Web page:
time is set aside for ‘drop-ins’, where officers can get health information and
advice.

Among
its services are: physiotherapy clinics for injured officers, reviews of
officers and support staff who are on restricted duties, and help for managers
and support staff who are off sick.

As
well as undertaking regular health screenings, the unit offers voluntary health
screening for cholesterol tests, blood pressure, lung function and stress
analysis.

The
new money is welcome and will make a difference, agrees Sharon Samworth,
principal OH manager at South Yorkshire Police. “We have been fighting to
increase the numbers of OHAs in this department for a number of years,” she
admits.

The
service – two OHAs, with one extra position currently vacant, and a clinical
nurse, for 5,500 officers and civilian staff – works closely alongside the
force’s counselling and welfare services. Again, MSDs, stress and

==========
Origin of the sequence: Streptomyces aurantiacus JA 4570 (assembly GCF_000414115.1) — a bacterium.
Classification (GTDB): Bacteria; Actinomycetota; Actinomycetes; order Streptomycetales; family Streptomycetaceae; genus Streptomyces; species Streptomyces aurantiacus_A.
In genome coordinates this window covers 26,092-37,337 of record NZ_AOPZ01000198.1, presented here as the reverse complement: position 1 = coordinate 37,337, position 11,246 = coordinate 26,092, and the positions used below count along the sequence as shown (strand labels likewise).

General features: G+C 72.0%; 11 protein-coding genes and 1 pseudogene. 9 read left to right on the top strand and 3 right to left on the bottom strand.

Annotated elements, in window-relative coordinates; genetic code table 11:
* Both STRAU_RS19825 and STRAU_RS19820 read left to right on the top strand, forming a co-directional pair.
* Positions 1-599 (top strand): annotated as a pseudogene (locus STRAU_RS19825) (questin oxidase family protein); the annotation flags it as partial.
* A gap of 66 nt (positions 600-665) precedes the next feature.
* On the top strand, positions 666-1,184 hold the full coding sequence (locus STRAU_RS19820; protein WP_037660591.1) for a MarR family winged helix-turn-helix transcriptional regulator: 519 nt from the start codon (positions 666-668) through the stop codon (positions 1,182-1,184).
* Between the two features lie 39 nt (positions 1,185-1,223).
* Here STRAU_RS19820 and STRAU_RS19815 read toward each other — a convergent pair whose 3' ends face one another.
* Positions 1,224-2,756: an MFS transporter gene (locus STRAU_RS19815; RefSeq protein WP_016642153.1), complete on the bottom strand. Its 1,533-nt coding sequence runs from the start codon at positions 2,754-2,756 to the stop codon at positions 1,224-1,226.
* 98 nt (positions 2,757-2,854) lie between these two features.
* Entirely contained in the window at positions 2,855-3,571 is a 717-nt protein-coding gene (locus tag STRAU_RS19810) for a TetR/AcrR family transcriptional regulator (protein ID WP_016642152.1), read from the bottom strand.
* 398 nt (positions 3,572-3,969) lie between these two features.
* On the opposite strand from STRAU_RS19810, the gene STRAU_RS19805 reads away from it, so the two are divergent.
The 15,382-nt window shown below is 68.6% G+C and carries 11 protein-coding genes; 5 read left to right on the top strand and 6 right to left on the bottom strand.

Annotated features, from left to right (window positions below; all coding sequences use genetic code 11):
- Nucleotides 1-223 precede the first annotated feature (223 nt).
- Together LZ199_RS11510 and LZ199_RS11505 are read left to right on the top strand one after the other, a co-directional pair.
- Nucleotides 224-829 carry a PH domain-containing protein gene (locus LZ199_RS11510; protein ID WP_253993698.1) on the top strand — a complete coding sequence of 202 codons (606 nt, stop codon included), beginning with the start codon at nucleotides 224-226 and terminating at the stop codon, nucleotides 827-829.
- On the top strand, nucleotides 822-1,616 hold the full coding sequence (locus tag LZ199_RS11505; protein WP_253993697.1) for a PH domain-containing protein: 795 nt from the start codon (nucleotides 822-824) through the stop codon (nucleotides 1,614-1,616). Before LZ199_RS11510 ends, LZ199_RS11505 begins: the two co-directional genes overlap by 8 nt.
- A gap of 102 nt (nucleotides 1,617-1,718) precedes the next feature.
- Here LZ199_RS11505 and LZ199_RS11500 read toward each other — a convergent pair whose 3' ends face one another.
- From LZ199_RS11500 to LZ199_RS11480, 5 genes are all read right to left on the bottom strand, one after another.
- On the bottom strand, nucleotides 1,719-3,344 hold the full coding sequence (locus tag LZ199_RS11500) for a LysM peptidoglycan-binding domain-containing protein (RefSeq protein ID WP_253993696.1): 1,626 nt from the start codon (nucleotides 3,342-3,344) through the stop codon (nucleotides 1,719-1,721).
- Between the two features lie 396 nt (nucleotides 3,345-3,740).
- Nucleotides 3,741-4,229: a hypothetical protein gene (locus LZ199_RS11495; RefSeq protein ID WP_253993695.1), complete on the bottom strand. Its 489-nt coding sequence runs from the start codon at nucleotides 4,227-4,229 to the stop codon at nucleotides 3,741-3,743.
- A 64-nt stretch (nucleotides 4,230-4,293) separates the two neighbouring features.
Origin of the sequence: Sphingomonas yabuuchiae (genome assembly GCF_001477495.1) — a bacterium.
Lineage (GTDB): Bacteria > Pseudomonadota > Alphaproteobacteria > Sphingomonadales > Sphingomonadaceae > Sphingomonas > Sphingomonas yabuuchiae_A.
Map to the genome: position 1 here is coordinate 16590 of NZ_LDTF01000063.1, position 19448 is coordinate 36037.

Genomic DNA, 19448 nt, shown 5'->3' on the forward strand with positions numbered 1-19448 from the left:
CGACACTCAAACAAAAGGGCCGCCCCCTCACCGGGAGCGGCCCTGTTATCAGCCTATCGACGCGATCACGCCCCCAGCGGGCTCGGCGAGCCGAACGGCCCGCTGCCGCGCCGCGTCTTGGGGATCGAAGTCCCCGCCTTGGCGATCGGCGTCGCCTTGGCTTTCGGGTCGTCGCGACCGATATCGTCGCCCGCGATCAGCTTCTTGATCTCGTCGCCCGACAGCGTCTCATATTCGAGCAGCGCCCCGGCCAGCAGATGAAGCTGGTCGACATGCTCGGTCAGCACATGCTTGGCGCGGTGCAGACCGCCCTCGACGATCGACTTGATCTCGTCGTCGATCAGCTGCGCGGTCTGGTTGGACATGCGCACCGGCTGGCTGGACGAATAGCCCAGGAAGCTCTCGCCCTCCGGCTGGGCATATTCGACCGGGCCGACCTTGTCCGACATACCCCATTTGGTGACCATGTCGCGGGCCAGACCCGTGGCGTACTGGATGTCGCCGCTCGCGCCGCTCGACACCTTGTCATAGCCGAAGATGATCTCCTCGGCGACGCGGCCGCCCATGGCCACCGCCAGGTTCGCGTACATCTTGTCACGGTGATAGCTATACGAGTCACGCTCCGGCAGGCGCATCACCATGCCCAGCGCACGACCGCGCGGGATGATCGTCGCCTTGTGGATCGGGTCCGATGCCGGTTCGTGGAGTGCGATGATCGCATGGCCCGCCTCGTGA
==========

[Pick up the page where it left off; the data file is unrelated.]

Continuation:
rehabilitation are the key challenges.

A
central focus has been on backs, with the development of a monthly back care
clinic and, for the OH team, sorting out training on biomechanical assessment
software, which can help to put people on the road to rehabilitation. So far,
two pilot groups have been carried out to assess the impact of having a
biomechanical approach to back care, and the initial results look positive.

“We
had one officer who had a ligament injury, and we were able to improve his
symptoms so significantly that he has now been taken off the sick list and is
back on light duties,” enthuses Samworth.

Sickness
absence rates have also improved substantially in the past six months, partly
through the introduction of an attendance management policy. People’s
expectations about what happens after an injury have been raised, argues
Samworth.

“People
are seeking OH resources more readily and quickly because, as a result of the